February 7, 2019 — Piedmont Landscape Association Annual Seminar

Every February the Piedmont Landscape Association hosts an annual seminar. As the PLA describes it, the purpose of the seminar is “to bring gardening enthusiasts and landscape professionals together in an educational setting.”

For a detailed list of speakers and topics, plus registration information, go to  The seminar is an all-day affair at the Paramount Theater, www.theparamount.2019-piedmont-landscape-association-annual-seminar.


February 16, 2019 — Garden Basics:   Soil, Mulch and Compost
February 16 @ 2:00 pm – 4:00 pm
Trinity Episcopal Church, 1118 Preston Avenue
Charlottesville, 22903 + Google Map
A successful garden begins with healthy soil. Learn how soil works and how to make yours work better.

Find out more »


Shenandoah Valley Plant Symposium 2019 — Friday, March 15, 2019

Best Western Inn & Conference Center, Waynesboro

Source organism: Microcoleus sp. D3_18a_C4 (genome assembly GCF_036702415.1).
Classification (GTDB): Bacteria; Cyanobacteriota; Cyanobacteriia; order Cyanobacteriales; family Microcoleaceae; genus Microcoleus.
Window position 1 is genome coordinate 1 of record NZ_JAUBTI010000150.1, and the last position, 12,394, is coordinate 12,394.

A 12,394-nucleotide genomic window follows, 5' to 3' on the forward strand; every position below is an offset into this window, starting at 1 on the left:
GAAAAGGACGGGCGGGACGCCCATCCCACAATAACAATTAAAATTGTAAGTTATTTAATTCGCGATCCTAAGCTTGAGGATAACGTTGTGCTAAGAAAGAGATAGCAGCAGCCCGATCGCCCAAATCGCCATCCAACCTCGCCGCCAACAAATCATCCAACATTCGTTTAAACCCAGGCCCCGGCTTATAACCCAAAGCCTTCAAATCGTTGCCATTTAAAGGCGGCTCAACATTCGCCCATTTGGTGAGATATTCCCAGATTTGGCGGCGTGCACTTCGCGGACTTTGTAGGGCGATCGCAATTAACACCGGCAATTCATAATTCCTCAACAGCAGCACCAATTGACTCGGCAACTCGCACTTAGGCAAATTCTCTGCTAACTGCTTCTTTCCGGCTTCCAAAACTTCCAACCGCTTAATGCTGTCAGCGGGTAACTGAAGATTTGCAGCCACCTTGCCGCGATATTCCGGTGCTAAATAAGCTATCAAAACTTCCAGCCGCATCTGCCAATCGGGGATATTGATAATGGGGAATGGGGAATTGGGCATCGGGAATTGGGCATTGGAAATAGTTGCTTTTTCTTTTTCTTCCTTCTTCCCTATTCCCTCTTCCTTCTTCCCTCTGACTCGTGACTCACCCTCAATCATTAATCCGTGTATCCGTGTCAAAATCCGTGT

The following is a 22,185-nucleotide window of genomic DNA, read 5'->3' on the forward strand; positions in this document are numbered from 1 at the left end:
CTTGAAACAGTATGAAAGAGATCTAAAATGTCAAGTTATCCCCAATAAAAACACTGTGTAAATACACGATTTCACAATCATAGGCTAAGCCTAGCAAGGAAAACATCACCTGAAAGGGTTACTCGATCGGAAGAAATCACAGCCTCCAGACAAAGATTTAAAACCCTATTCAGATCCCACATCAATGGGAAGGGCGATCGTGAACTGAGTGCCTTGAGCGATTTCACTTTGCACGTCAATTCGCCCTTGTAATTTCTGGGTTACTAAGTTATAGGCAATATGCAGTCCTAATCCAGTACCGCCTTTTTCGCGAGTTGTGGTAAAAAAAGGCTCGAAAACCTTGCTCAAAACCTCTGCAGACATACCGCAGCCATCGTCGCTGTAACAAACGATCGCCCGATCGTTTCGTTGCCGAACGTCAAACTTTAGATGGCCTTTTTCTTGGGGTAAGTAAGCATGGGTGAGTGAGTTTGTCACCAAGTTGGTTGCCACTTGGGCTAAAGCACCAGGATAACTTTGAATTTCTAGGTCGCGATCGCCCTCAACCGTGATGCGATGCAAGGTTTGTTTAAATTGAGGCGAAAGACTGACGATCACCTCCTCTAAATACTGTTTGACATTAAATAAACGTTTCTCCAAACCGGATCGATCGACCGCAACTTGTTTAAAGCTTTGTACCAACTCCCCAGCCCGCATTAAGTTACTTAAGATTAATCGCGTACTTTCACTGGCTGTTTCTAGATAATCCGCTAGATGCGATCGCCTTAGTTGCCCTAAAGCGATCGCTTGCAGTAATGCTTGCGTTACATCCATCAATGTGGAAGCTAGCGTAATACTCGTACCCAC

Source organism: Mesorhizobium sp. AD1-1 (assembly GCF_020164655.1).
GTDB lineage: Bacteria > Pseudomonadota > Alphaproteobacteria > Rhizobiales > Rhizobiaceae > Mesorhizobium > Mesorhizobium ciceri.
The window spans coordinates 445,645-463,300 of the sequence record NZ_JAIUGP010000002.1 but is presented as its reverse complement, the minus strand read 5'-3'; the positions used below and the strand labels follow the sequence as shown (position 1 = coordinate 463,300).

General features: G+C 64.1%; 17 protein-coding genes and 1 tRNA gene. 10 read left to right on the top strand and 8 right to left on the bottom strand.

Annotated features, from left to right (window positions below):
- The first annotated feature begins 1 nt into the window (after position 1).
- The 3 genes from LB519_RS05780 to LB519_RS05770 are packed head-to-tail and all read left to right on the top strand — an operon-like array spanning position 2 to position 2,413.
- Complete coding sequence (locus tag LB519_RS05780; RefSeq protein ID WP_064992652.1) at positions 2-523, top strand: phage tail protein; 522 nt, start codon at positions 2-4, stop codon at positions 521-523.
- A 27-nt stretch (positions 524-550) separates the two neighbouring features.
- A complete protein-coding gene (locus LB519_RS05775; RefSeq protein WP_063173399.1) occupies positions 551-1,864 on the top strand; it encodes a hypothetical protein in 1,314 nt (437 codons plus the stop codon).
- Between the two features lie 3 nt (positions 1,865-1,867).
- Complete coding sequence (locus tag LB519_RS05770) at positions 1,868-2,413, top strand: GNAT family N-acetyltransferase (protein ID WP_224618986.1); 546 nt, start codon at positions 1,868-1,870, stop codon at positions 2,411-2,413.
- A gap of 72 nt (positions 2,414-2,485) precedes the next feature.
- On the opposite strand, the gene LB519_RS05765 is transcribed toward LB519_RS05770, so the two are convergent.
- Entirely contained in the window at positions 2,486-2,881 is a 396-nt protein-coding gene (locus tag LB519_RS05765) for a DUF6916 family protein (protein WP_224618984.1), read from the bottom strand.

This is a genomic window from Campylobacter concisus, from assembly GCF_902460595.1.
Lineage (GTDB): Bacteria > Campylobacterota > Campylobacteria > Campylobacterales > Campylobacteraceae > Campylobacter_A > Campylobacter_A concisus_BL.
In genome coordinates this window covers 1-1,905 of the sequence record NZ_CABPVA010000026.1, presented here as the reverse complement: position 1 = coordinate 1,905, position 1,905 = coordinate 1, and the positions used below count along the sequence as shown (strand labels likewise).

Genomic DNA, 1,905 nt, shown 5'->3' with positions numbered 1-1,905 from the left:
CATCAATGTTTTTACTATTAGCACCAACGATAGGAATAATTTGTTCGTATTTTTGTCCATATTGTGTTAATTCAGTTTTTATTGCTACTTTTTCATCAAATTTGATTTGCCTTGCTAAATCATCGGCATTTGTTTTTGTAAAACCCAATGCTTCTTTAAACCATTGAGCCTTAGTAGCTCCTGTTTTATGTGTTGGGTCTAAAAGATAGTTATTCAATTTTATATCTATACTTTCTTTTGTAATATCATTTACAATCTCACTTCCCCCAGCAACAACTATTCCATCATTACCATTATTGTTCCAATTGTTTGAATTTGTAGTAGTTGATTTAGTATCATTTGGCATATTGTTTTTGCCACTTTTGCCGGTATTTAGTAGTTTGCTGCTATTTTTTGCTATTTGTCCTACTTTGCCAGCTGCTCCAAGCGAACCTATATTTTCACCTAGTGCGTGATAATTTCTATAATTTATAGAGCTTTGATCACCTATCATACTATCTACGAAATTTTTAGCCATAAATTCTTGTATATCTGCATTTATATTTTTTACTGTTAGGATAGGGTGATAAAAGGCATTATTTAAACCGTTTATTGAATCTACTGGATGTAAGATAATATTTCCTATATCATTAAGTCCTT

8:00 a.m. to 4:15 p.m.

Regular Registration- $90 per person

For more information, go to

Piedmont Master Gardeners Spring Lecture Series

Mark your calendar now!  The first of these popular lectures is in March.  Here’s the schedule:

Thursday, March 14 – Alex Niemiera, Virginia Tech School of Plant and Environmental Sciences presents “Gems in the Garden: Tree Characteristics that Add Grace to Your Landscape.”

Thursday, March 21 – Janet Davis, Hill House Farm and Nursery presents “Native Plants for Harmonious Gardens.”

Thursday, March 28 – Adria Bordas, Virginia Cooperative Extension, Fairfax County presents “Tips for Keeping Your Vegetable Garden Pest and Pesticide Free.”

Thursday, April 4 – Steve and Karen McCurdy, Butterfly Society of Virginia present “The Mysteries of the Marvelous Monarch.”

All lectures are held from 7 p.m. to 8:30 p.m., in room A of the Albemarle County Office building on 5th Street Extended, just off I-64 in Charlottesville, Virginia. Cost to attend is $8; reserve a place online at beginning the 14th of February or purchase at the door.